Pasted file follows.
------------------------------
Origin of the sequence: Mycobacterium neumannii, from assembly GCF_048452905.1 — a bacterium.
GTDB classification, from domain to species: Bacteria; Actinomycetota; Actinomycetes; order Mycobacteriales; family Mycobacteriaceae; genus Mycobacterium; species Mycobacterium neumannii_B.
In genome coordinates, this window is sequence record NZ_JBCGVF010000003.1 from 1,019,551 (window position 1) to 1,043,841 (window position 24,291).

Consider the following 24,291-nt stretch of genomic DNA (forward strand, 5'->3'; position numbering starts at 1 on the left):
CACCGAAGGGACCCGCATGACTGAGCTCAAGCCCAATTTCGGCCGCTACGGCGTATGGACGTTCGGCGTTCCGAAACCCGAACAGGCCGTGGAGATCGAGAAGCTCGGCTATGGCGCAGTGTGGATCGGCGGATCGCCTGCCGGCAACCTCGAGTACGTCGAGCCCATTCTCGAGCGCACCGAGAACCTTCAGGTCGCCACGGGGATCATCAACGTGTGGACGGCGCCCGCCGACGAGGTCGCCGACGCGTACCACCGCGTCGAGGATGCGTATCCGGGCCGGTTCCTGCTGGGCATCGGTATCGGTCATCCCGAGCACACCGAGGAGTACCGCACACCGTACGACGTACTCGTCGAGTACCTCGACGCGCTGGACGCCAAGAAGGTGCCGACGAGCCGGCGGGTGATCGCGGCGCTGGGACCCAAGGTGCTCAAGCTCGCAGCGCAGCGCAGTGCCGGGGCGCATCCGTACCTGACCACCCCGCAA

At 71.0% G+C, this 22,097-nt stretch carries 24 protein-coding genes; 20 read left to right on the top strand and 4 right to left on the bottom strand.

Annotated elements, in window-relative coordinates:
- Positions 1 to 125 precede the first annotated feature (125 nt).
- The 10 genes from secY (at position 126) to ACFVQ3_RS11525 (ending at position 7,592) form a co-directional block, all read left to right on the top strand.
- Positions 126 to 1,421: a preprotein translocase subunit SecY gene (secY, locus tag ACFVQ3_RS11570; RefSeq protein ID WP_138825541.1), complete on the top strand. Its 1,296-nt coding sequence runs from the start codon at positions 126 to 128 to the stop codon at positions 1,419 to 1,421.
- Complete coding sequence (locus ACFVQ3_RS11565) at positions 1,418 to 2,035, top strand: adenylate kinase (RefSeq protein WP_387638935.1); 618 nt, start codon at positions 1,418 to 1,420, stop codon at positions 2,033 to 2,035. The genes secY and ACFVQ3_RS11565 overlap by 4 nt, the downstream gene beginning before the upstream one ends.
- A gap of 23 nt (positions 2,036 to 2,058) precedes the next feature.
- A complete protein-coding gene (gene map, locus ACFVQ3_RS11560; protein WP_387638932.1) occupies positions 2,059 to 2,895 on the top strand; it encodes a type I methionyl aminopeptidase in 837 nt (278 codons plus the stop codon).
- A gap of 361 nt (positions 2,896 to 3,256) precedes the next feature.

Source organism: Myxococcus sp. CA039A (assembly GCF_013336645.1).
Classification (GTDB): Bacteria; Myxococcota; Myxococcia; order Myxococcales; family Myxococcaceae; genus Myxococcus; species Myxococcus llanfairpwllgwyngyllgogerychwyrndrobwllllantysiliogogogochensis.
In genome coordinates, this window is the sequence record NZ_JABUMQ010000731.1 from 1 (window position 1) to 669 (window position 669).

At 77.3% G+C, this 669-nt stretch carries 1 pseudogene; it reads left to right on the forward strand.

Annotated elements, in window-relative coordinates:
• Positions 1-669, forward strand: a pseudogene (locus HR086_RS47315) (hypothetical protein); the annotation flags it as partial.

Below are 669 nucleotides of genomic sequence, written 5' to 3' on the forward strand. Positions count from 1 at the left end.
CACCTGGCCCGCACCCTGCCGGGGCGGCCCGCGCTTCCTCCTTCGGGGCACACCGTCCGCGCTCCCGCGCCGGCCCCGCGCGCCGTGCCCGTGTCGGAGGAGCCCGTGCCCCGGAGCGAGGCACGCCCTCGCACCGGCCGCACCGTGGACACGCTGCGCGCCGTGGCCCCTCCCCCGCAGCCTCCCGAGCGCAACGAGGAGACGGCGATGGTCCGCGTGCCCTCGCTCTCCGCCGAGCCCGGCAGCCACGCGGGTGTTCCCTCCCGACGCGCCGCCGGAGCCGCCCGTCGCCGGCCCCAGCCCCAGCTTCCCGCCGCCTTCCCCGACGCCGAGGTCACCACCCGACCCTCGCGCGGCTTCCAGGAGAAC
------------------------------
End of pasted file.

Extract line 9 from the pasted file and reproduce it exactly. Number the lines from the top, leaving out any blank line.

- The 10 genes from secY (at position 126) to ACFVQ3_RS11525 (ending at position 7,592) form a co-directional block, all read left to right on the top strand.